Monday, April 27, 2009

U.S. Bank National Association v. U.S. EPA

Apr 20: In the U.S. Court of Appeals, Sixth Circuit, Case No. 08-3083. Eagle-Picher Technologies, LLC (EP Tech), an electronics manufacturer, filed for Chapter 11 bankruptcy in 2005. The United States, on behalf of U.S. EPA and the Department of Interior, filed a claim in the bankruptcy proceeding against EP Tech under CERCLA -- the Comprehensive Environmental Response, Compensation and Liability Act of 1980. The Appeals Court indicates that under CERCLA, the federal government may recover the cost of cleaning up hazardous waste from the parties responsible for its release.

Over the objections of U.S. Bank, the bankruptcy trustee, the bankruptcy court found EP Tech liable for $357,246 of already-incurred costs and $8,735,434 in estimated future costs for the clean-up of groundwater and soil contamination near a now-vacant manufacturing plant in Socorro, New Mexico. U.S. Bank appealed to the district court, which affirmed the finding.

U.S. Bank appealed to the Sixth Circuit, arguing: (i) EP Tech is not liable under CERCLA for hazardous waste releases that occurred before EP Tech acquired an interest in the Socorro plant in 1998; (ii) even if EP Tech is liable for the clean-up costs at the plant, genuine issues of material fact precluded the bankruptcy court from concluding that EP Tech was responsible for contamination detected at a well located a mile and a half south of the plant; and (iii) the bankruptcy court improperly excluded evidence at the hearing on estimating the future cost of cleaning up the hazardous substances.

The Appeals Court said in affirming the finding, "the bankruptcy court’s decision was legally correct, and it did not abuse its discretion by excluding evidence of future costs."

Further explaining its decision the Appeals Court said, "Our review of the hearing transcript indicates, contrary to U.S. Bank’s characterization, that the bankruptcy court was well-aware that, notwithstanding the finality of the divisibility issue, U.S. Bank was allowed to challenge the estimate derived from EPA’s proposed clean-up strategy. And the transcript shows that the court gave both parties wide latitude. The court appreciated the overlap between the divisibility issue and the estimation of future costs. . . It did not categorically bar questions about the scope of the contamination, and instead probed each of the experts on how their proposed clean-up plans fit with the available data. . ."

Access the complete opinion (
click here).

Arizona Public Service Company v. EPA

Apr 14: In the U.S. Court of Appeals, Tenth Circuit, Case No. 07-9546 & 07-9547. Arizona Public Service Company (APS), operator and majority owner of the Four Corners Power Plant (Plant), and Sierra Club, DinĂ© CARE, DinĂ© for the C-Aquifer, and San Juan Citizens Alliance (collectively Environmentalists) challenged a regulation promulgated by the U.S. EPA (EPA). The regulation at issue is known as a source-specific, Federal implementation plan (Federal plan) and was enacted pursuant to sections 301(a) and (d)(4) of the Clean Air Act, 42 U.S.C. §§ 7601(a) and (d)(4). The Federal plan limits particular air emissions from the Plant.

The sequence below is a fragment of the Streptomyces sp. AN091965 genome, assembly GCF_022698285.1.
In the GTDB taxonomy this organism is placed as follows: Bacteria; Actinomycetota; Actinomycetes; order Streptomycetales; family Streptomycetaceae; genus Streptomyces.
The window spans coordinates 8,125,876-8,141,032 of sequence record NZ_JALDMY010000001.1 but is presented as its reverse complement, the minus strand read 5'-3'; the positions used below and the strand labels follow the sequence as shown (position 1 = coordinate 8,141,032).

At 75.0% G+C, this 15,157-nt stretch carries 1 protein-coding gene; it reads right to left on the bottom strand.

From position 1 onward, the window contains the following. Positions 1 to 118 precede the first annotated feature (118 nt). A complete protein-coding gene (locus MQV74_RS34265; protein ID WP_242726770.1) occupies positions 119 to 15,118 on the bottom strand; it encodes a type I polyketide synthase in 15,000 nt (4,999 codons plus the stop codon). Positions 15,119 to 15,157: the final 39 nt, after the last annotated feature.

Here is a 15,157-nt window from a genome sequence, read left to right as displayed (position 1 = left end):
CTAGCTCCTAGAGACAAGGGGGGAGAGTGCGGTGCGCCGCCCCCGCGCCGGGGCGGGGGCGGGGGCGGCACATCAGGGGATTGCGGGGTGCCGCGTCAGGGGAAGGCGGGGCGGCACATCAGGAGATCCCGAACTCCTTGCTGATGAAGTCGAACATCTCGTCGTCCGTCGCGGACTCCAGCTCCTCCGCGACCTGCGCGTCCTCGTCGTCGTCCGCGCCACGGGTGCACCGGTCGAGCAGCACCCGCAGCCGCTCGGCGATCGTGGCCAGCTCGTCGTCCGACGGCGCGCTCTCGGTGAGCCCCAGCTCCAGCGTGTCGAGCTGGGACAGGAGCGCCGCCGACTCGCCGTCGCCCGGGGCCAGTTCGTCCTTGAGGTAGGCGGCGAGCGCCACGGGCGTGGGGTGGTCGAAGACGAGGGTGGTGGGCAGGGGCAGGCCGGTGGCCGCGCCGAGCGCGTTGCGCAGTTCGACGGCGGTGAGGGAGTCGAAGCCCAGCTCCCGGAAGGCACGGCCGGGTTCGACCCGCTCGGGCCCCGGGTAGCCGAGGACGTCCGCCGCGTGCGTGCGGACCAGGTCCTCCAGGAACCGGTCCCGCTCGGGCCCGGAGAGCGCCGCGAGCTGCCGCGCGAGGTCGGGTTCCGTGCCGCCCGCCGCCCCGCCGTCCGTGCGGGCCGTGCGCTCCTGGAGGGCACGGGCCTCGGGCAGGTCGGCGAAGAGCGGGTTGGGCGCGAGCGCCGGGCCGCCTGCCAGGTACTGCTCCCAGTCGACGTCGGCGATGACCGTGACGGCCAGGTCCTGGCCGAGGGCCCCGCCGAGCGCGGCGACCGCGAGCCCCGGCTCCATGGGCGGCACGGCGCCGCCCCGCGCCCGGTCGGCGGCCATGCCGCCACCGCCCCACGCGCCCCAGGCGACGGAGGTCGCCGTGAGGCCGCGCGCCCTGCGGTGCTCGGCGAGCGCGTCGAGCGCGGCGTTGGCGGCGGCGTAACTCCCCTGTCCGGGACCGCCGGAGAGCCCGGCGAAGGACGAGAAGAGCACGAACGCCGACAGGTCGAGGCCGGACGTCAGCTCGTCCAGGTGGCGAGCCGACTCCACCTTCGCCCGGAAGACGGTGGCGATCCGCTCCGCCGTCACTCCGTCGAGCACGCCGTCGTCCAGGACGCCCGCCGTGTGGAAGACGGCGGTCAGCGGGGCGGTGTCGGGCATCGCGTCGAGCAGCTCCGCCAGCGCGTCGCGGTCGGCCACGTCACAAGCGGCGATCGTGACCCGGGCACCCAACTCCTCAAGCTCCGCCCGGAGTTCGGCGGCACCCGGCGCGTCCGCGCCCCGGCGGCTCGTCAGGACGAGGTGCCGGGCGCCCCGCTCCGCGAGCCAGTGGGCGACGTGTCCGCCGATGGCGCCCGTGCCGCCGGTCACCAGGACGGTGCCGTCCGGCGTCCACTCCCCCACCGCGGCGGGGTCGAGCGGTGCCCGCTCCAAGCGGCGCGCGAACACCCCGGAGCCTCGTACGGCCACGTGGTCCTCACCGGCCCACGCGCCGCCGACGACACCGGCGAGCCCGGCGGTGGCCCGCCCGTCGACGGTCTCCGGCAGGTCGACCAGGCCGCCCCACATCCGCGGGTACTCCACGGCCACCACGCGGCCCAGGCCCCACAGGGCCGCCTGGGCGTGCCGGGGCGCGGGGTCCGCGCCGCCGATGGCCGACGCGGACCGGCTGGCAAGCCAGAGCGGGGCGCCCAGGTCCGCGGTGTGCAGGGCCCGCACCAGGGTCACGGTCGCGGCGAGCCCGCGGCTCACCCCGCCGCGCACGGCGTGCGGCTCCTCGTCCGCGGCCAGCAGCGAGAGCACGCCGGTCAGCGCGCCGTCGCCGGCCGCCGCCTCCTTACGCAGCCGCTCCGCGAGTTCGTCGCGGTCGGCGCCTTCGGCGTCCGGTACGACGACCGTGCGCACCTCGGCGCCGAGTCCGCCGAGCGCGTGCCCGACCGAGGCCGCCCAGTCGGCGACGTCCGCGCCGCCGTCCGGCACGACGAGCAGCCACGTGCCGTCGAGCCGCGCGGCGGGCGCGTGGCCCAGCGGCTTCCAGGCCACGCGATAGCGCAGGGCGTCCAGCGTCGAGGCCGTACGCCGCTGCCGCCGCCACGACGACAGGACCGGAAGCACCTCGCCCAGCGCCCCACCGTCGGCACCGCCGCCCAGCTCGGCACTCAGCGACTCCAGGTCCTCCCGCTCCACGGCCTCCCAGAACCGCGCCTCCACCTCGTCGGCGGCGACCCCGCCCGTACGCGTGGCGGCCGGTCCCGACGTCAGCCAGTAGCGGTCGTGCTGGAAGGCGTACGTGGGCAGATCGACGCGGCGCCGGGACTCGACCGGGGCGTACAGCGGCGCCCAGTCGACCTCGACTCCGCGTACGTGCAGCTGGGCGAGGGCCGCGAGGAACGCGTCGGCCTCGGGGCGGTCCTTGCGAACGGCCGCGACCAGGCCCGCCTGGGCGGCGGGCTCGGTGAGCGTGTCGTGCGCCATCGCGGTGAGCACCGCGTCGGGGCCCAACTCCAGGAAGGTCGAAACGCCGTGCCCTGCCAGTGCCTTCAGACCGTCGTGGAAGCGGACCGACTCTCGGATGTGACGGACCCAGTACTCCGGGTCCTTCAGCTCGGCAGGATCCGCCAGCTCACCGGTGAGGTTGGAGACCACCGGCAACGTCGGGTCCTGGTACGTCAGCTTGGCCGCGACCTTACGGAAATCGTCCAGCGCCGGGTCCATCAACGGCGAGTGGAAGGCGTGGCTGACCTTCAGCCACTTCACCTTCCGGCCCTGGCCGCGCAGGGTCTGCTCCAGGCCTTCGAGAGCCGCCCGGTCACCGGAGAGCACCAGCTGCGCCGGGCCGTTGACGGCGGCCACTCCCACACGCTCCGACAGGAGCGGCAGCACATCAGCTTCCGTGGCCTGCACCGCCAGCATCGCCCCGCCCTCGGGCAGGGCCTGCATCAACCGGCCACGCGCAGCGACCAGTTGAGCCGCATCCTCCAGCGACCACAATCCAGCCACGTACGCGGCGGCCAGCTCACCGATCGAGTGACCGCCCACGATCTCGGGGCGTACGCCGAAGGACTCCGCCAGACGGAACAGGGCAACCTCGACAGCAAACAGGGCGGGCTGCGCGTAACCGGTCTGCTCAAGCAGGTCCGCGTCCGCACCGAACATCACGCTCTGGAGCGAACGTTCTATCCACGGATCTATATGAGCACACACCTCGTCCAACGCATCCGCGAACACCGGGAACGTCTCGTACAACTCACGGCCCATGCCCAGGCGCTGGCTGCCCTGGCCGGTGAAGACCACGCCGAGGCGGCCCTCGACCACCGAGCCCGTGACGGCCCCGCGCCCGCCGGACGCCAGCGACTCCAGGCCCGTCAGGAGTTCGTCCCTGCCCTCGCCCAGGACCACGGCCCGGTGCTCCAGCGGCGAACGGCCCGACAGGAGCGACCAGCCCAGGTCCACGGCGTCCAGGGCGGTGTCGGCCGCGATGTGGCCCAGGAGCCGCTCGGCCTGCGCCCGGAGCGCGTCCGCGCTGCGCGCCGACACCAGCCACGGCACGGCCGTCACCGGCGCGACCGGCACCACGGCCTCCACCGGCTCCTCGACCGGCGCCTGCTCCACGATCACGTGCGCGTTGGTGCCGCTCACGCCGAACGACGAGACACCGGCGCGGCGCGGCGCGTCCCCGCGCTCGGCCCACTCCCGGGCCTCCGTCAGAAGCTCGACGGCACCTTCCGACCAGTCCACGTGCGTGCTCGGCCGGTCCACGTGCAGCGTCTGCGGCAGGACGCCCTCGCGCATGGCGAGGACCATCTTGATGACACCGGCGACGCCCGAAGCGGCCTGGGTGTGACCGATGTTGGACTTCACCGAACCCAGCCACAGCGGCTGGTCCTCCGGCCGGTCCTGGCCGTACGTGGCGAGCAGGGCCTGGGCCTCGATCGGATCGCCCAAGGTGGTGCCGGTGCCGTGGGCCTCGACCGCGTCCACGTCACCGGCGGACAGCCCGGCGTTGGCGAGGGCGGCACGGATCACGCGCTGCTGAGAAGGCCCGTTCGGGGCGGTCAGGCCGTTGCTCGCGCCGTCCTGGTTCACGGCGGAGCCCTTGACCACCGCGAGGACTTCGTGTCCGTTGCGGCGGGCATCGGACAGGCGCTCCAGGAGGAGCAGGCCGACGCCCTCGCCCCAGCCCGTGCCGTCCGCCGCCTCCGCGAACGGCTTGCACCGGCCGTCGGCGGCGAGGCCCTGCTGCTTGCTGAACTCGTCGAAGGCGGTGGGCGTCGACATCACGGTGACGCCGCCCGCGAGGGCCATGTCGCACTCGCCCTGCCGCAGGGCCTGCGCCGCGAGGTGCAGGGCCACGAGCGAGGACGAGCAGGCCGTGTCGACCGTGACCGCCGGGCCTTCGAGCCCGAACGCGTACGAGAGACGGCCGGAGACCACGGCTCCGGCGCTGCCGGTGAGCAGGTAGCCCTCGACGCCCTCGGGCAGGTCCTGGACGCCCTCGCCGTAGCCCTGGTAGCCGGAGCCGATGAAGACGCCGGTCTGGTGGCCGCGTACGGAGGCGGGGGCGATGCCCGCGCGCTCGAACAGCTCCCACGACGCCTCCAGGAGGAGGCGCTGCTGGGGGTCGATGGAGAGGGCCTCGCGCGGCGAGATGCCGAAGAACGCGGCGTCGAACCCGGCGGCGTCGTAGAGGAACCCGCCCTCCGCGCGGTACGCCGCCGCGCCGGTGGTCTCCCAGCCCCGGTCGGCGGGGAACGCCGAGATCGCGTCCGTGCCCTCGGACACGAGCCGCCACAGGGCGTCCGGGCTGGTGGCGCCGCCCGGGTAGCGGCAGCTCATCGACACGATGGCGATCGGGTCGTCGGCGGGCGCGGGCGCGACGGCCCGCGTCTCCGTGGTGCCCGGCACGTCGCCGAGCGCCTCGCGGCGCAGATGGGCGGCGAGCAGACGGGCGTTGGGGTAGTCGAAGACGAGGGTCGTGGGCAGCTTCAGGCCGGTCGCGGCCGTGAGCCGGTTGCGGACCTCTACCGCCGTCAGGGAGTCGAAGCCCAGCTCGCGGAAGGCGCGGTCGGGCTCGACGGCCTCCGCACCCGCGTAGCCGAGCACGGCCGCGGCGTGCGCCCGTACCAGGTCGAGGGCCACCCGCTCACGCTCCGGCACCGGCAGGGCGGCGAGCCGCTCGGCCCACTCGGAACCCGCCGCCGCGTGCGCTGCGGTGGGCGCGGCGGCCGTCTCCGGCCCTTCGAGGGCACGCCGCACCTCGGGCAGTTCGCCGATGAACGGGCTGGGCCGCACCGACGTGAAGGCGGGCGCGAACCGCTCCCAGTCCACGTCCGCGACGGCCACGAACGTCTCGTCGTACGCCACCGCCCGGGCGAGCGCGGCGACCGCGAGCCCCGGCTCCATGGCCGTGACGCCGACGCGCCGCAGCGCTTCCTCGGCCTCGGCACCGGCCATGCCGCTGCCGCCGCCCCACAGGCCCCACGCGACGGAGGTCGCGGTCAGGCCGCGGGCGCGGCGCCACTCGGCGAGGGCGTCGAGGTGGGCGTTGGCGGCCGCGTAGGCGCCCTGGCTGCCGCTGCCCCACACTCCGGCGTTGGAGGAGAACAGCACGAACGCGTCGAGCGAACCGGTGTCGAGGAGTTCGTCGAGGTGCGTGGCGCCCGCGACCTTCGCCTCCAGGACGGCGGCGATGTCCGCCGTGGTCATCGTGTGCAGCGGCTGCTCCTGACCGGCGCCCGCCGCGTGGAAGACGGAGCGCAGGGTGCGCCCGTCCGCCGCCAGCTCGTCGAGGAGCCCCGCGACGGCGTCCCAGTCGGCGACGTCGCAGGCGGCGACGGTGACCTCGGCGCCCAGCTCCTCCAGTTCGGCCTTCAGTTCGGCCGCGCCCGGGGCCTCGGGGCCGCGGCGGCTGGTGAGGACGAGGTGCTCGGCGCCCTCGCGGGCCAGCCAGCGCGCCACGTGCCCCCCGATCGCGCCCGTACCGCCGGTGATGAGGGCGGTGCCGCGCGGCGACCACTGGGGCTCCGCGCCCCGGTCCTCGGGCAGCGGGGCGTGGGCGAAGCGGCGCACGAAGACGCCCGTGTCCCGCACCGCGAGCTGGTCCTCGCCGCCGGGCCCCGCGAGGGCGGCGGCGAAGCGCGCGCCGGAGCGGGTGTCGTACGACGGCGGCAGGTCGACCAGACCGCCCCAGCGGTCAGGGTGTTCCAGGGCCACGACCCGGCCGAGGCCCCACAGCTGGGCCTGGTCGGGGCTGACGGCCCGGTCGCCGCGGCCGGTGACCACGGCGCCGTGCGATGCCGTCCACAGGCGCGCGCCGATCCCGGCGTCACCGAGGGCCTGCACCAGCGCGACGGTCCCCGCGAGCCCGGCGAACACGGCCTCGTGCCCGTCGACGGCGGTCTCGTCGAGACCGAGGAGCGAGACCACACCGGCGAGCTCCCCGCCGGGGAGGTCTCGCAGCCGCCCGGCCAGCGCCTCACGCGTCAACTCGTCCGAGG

The Appeals Court indicated that because all parties agree that the Federal plan provision pertaining to fugitive dust should be remanded, it did not address those emissions limit in its discussion of the facts. The Appeals Court granted EPA’s motion for voluntary remand and granted in part and denied in part the petitions for review. In particular, the Appeals Court denied APS’s petition for review; denied the Environmentalists’ petition for review, and affirmed the remainder of the Federal implementation plan.

On the APS challenge, the Appeals Court said, "We hold the EPA has established 'an adequate rationale' for the affirmative defense. . . We conclude the EPA has not acted arbitrarily or capriciously. The EPA identified a regulatory need and enacted a source-specific Federal plan to fill this gap. The EPA has neither relied on factors which Congress did not intend it to consider nor failed to consider any important aspect of the problem. . . The EPA addressed all substantive aspects of APS’s comments: startup, shutdown, malfunction, and saturated stack conditions. The EPA based its decision on the evidence before it, i.e., current air quality data for the area surrounding the Plant, and incorporated its negotiations with APS, the Navajo Nation, and the State of New Mexico into its plan. We can ascribe APS’s disagreement with the EPA’s final action to a difference in view."

Regarding the Environmentalists' challenges, the Appeals Court said, "In sum, the key criterion in determining the adequacy of any plan is attainment and maintenance of the national air standards. . . The Federal plan at issue codifies in part the New Mexico plan -- previously studied, analyzed, approved, and in place -- and relies on current data demonstrating that the air quality in the area of the Plant is better than the national air standards for criteria pollutants. Therefore, the EPA had no need to conduct additional modeling and analysis to demonstrate the adequacy of the plan, a fact the EPA already knew. The Federal plan, by necessity, is adequate because the plan is but a stricter version of the satisfactory emissions limits already applied by the Plant and implemented throughout the State of New Mexico. Because the EPA’s interpretation of its own regulation is not 'plainly erroneous or inconsistent with the regulation,' we must defer to the EPA."

Access the complete opinion (
click here).